For decades we had been comfortable working within rigid boundaries. Within our own little silos, we shared space with like-minded colleagues—people who studied and worked on the same projects. Our ideas flowed between one another but rarely outside the confines of our discipline. We produced very high-quality work. But unfortunately we didn’t necessarily know how to relate to others whose work radically—or even just slightly— differed from ours.
What changed this dynamic in the life sciences (and continues to inform the evolution of the workplace) was the need to become more efficient. Huge corporations basically needed to be more cost-efficient, and they realized that collaboration and the breaking down of the traditional silos would help them do that. A welcome side effect is that we’re all learning how to collaborate better with colleagues who may approach their disciplines very differently—but who have the same goal. We all want to develop better products and tools, and sharing our knowledge helps us do just that.
For managers, this new dynamic has been especially challenging. The question remains: How do you effectively manage cross-disciplinary teams? Surprisingly, there is little research out there on how to do this. It’s a relatively new phenomenon, especially in the life sciences. Hopefully, managers are working with team members who are competent and intelligent in their approach to their daily jobs. But getting them to work together effortlessly and synergistically toward the same goal is nevertheless a difficult task.
Merely bringing everyone together on a project isn’t necessarily going to do the trick. Meaningful cross-functional connections must be made. True collaboration may arise organically and in surprising ways with no plan. But people who are used to working in formerly isolated departments may not know how to adapt at all, leaving group dynamics on a cross-disciplinary project open to negativity and stifling knowledge flow.
In this situation, managers must take lessons from the general playbook for all new workplaces that are being informed by a need to work in a more cross-disciplinary mode. It is critical, for instance, for managers themselves to start thinking in a more interdisciplinary fashion. This involves knowing that different perspectives on a single project are the key to inspiring new ideas. A so-called “common front” of different perspectives from team members will most certainly take a project to a higher level. And if managers want their team to think in a more interdisciplinary way, they must first be willing to do it themselves.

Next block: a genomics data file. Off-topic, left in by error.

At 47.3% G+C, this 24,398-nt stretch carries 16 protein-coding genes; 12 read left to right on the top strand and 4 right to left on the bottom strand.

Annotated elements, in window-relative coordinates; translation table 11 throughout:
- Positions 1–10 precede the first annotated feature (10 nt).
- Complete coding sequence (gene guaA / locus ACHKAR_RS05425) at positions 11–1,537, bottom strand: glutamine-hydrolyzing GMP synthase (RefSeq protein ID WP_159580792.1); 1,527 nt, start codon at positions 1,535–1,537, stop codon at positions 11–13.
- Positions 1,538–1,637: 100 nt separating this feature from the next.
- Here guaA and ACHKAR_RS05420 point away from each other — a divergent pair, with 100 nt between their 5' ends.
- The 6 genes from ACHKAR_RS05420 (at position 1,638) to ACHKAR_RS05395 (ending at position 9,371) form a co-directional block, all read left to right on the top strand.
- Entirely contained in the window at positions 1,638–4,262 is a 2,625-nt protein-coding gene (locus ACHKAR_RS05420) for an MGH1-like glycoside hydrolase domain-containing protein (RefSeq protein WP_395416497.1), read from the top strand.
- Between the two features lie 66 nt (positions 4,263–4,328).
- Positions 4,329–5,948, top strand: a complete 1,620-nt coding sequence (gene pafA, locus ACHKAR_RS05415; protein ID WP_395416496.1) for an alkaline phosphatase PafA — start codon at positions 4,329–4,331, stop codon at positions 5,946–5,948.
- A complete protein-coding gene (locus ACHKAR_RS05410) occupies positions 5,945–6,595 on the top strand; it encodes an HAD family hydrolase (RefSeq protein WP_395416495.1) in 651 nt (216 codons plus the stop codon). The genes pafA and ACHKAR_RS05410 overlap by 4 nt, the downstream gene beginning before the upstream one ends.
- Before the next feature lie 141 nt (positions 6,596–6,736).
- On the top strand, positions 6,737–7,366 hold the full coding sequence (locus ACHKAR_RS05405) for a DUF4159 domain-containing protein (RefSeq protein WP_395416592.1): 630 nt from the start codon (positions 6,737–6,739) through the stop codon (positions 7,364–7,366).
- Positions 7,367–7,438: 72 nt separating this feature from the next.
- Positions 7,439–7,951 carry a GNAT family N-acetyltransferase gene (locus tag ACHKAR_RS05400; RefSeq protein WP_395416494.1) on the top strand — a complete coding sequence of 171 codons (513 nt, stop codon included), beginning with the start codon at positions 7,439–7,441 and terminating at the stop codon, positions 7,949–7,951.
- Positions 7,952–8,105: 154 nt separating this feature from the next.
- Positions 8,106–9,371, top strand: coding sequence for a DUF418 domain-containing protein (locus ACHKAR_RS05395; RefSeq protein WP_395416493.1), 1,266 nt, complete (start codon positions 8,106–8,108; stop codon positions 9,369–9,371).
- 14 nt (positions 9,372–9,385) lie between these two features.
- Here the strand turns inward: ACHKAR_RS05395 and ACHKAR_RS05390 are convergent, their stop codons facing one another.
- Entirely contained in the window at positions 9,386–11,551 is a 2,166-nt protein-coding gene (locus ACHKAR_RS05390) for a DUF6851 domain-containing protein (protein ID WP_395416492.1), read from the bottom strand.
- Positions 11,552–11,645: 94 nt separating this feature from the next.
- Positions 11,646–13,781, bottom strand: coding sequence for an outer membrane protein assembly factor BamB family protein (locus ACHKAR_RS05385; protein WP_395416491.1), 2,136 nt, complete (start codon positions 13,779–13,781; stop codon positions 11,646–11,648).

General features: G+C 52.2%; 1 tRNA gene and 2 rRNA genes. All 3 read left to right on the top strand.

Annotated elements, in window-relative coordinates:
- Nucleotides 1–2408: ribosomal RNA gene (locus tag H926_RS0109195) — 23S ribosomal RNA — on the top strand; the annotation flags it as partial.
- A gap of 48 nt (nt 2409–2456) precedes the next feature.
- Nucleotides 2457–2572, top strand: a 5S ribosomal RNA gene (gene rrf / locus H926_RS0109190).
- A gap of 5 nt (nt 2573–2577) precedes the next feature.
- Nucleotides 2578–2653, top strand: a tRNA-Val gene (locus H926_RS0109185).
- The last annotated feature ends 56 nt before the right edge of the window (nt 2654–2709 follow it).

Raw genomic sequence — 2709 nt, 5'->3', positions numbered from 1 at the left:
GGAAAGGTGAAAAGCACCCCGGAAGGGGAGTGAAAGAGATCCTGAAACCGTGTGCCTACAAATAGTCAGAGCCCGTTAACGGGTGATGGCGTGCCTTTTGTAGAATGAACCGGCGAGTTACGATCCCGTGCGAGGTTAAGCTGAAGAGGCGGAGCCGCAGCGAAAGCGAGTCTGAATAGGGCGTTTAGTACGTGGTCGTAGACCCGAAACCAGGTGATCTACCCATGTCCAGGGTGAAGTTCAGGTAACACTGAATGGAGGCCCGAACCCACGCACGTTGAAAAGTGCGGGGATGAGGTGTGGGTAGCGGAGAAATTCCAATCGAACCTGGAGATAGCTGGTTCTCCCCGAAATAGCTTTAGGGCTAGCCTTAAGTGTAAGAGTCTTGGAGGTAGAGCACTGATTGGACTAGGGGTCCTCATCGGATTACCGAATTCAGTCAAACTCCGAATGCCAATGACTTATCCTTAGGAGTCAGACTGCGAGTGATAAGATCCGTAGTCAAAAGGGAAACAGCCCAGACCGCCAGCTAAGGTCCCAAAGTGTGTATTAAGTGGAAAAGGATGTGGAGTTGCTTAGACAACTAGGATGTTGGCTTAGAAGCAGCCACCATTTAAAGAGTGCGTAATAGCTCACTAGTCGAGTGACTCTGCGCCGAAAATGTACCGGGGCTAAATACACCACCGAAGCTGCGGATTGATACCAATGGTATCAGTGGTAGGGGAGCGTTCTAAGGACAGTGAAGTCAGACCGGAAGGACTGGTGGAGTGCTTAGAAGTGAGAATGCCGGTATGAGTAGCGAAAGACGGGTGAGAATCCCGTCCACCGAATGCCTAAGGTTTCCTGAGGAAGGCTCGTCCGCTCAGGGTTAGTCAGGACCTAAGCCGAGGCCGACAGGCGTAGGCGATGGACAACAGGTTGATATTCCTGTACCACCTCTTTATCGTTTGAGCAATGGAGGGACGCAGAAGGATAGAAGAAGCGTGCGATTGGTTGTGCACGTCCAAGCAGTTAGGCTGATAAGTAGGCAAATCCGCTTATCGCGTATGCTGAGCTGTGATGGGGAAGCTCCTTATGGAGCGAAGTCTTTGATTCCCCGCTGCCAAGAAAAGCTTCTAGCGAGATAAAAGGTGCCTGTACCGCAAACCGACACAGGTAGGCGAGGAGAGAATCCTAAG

Also important is for a manager to be an effective “enabler” of cross-disciplinary work. It’s not enough to simply put ten experts in a room and expect them to spontaneously work together toward a goal. Communication is key, keeping the big picture in mind and letting the team know throughout the course of the project that it is critical to work together and share ideas. Be sure that everyone understands the cross-disciplinary nature of the project—and that they are no longer working “separately” but together. Make sure they know how the work of the other team members may affect their own. And make sure they know the importance of this new type of interaction between their colleagues.
It may seem as though a spirit of working together would happen naturally, but the manager of a project must actually take deliberate steps toward this goal, especially with professionals who are so used to working on their own. The old way of working in silos is clearly gone. The sooner managers are able to effectively lead cross-disciplinary teams, the sooner the work that we all do could become more efficient, dynamic, and ultimately of higher quality.